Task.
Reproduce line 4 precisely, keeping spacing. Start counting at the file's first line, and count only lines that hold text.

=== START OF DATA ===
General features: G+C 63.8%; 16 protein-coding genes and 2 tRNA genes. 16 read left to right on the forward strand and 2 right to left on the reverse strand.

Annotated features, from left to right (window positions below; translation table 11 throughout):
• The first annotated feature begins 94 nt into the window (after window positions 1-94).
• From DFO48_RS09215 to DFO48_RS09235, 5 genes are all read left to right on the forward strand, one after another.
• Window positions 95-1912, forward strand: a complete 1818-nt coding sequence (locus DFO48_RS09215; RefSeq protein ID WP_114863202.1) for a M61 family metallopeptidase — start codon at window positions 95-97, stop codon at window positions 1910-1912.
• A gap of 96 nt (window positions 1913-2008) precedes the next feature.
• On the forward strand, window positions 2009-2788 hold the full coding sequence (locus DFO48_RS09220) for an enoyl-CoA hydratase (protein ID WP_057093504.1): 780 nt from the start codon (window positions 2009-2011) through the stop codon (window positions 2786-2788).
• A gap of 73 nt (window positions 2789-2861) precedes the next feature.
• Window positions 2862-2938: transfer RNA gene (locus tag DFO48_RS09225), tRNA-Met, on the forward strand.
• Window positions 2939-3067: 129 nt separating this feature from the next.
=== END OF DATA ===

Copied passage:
• From DFO48_RS09215 to DFO48_RS09235, 5 genes are all read left to right on the forward strand, one after another.